By John Lee.
Intensive competition to supply China’s oil demand has combined with slowing demand for oil globally, and this is putting downward pressure on oil prices in 2014, Reuters reports.
Iraq and Russia have positioned themselves to be long term suppliers of the Asian giant, squeezing out African and Latin American producers trying to improve their terms for the Asian market. This intensive competition means that oil on the market is surpassing demand.
In the case of Iraq, the strategy to increase exports to Asia will see exports rise to 882,000 bpd, an increase of 62%, according to Reuters data. China’s slowing demand will still see a 7% rise in oil imports, but Iraqi and Russian exports will more than match this increase.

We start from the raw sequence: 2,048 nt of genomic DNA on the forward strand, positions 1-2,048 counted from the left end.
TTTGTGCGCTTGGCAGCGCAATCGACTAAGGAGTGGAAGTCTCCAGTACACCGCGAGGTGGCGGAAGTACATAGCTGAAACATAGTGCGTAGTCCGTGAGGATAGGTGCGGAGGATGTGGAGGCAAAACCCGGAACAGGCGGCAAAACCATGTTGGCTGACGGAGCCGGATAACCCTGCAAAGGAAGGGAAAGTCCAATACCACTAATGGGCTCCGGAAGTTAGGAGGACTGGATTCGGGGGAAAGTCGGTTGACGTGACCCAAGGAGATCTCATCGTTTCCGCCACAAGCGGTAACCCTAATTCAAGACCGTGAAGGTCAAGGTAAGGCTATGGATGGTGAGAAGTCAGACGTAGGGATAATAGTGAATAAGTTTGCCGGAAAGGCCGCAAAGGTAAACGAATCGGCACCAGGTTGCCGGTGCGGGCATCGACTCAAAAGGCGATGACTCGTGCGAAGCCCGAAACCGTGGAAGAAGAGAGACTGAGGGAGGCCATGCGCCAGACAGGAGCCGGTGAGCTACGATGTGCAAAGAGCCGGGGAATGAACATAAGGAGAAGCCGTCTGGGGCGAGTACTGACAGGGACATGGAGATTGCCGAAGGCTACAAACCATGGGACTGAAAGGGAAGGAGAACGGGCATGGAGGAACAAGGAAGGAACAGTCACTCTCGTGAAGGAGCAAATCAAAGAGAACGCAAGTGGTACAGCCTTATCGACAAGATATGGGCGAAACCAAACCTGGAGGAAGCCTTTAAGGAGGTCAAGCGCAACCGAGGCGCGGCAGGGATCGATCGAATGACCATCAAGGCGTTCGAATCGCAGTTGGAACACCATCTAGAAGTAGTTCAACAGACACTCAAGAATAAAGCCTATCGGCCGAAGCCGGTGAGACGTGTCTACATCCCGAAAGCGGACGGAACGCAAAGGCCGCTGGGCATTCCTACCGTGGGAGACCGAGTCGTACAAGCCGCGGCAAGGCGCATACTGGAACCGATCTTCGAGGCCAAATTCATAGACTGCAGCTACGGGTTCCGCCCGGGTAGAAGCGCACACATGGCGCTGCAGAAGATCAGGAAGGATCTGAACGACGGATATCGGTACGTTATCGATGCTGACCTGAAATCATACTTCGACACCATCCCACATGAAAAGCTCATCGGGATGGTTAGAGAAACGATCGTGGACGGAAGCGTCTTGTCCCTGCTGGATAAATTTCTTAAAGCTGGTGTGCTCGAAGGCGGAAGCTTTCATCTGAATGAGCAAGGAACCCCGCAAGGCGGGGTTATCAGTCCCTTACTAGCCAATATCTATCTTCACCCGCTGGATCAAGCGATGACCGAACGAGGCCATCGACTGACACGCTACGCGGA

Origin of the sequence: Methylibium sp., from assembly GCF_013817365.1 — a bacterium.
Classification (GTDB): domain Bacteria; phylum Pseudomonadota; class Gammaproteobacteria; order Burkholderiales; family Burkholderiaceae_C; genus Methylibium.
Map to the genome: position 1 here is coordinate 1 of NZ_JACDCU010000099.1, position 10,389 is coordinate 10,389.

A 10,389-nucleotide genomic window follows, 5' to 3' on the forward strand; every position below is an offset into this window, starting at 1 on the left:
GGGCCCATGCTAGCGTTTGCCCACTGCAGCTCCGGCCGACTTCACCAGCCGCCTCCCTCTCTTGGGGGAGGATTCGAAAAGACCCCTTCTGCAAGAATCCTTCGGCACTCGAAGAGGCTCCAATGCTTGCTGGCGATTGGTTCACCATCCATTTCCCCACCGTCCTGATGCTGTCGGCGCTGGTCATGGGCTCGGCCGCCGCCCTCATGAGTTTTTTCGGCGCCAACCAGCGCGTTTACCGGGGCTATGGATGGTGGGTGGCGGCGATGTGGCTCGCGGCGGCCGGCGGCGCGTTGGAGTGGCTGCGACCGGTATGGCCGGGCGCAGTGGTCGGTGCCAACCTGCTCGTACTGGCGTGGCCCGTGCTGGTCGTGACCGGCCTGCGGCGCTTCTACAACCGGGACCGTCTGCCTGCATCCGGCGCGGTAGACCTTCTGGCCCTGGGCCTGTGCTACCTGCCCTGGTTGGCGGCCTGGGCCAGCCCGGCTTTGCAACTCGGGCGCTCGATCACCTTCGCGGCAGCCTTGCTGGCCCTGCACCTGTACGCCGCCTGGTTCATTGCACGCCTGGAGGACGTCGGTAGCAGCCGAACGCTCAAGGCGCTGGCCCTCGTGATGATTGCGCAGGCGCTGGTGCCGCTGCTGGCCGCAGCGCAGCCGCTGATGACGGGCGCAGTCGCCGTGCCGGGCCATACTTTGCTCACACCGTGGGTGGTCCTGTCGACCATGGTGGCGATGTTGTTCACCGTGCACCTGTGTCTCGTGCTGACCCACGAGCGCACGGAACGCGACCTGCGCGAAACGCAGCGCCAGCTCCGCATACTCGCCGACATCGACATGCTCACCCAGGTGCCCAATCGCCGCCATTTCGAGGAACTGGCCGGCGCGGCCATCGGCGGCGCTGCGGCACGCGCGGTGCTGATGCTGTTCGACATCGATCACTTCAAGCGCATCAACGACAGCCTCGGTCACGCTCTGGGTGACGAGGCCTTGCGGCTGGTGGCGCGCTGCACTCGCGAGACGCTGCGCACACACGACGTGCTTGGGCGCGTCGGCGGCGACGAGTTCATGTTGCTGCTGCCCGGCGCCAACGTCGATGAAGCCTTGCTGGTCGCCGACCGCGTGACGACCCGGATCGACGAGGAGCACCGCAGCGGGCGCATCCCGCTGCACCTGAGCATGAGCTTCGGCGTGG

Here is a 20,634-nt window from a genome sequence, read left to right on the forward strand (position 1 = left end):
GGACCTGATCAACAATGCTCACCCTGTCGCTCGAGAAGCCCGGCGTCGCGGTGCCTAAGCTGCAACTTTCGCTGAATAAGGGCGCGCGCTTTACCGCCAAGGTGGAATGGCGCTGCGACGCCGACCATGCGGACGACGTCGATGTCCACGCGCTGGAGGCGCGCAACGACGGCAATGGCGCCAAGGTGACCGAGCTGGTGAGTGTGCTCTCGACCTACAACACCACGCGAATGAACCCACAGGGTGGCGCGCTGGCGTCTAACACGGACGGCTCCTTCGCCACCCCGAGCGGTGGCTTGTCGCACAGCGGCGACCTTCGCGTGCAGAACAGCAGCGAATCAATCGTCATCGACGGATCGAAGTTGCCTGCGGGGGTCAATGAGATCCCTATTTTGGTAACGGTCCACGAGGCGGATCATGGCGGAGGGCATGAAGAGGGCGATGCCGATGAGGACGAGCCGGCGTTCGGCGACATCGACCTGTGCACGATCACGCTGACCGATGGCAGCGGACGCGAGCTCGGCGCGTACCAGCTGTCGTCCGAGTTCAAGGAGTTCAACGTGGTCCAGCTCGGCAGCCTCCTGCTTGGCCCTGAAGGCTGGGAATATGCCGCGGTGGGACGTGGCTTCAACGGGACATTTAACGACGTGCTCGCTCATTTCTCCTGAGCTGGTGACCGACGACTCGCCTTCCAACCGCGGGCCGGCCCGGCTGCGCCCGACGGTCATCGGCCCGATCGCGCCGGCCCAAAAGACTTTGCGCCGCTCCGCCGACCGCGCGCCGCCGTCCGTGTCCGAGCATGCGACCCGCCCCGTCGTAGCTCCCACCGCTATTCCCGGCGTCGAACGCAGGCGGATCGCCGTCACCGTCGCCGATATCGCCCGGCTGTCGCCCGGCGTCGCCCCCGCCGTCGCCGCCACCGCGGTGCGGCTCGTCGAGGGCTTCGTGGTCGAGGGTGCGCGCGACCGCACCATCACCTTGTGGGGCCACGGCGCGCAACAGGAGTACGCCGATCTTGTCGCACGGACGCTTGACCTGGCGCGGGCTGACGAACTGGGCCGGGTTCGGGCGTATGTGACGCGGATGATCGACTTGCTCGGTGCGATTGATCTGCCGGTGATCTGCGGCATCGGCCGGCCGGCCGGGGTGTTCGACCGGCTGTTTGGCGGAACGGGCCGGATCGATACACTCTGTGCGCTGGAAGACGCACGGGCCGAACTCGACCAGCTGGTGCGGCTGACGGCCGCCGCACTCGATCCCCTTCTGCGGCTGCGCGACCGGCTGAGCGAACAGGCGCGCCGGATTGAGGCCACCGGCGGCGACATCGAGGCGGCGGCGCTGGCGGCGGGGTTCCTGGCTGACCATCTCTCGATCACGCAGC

Iraq’s rise to become one of China’s main suppliers has been somewhat rapid, seeing the country become the 5th biggest supplier last year, overtaking Iran after cutting the price of its main crude, Basra Light.
(Tanker image via Shutterstock)